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Clinical practice guidelines and consensus statements for antenatal oral healthcare: An assessment of their methodological quality and content of recommendations

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journal contribution
posted on 2022-09-27, 01:08 authored by A Wilson, H Hoang, H Bridgman, Leonard CrocombeLeonard Crocombe, S Bettiol

Objectives: To review the content of recommendations within antenatal oral healthcare guidance documents and appraise the quality of their methodology to inform areas of development, clinical practice, and research focus. Method: A systematic search of five electronic databases, Google search engine, and databases from relevant professional and guideline development groups published in English, developed countries, and between 2010 and 2020 was undertaken to identify guidance documents related to antenatal oral healthcare. Quality of documents was appraised using the Appraisal of Guidelines Research and Evaluation II tool, and a 3-step quality cut-off value was used. Inductive thematic analysis was employed to categories discreet recommendations into themes. Results: Six guidelines and one consensus statement were analysed. Two documents developed within Australia scored ≥60% across five of the six domains of the quality appraisal tool and were recommended for use. Four documents (developed in the United States and Canada) were recommended for use with modifications, whilst one document (developed in Europe) was not recommended. A total of 98 discreet recommendations were identified and demonstrated considerable unanimity but differed in scope and level of information. The main content and number of recommendations were inductively categorised within the following clinical practice points: Risk factor assessments (n = 2), screening and assessment (n = 10), pre-pregnancy care (referral, n = 1), antenatal care (health education and advice, n = 14; management of nausea and vomiting, n = 7; referral, n = 2), postnatal care (health education and advice, n = 1; anticipatory guidance, n = 6), documentation (n = 4), coordinated care (n = 4), capacity building (n = 6), and community engagement (n = 1). Conclusion: The methodological rigour of included guidance documents revealed areas of strengths and limitations and posit areas for improvement. Further research could centre on adapting antenatal oral healthcare guidelines and consensus statements to local contexts. More highquality studies examining interventions within antenatal oral healthcare are needed to support the development of recommendations.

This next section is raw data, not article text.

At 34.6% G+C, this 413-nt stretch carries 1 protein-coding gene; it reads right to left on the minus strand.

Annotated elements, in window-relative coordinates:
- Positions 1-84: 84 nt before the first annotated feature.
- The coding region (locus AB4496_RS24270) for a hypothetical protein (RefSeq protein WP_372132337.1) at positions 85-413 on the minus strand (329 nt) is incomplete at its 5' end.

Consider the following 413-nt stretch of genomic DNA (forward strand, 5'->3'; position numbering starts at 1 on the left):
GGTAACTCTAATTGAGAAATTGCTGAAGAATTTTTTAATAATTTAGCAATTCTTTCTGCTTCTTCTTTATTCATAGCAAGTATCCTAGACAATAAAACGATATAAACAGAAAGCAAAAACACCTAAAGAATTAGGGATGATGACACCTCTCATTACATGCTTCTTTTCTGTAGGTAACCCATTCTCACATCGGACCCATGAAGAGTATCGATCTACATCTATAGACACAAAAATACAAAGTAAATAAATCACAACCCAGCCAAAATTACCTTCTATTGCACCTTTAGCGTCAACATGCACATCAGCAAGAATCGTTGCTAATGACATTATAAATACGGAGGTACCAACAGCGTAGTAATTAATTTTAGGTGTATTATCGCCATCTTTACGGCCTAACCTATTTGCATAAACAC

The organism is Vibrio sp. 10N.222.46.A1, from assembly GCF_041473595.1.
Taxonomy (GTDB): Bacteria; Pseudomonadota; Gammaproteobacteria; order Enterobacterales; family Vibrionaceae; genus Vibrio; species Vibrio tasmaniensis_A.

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© 2022 Wilson et al. This is an open access article distributed under the terms of the Creative Commons Attribution License, which permits unrestricted use, distribution, and reproduction in any medium, provided the original author and source are credited.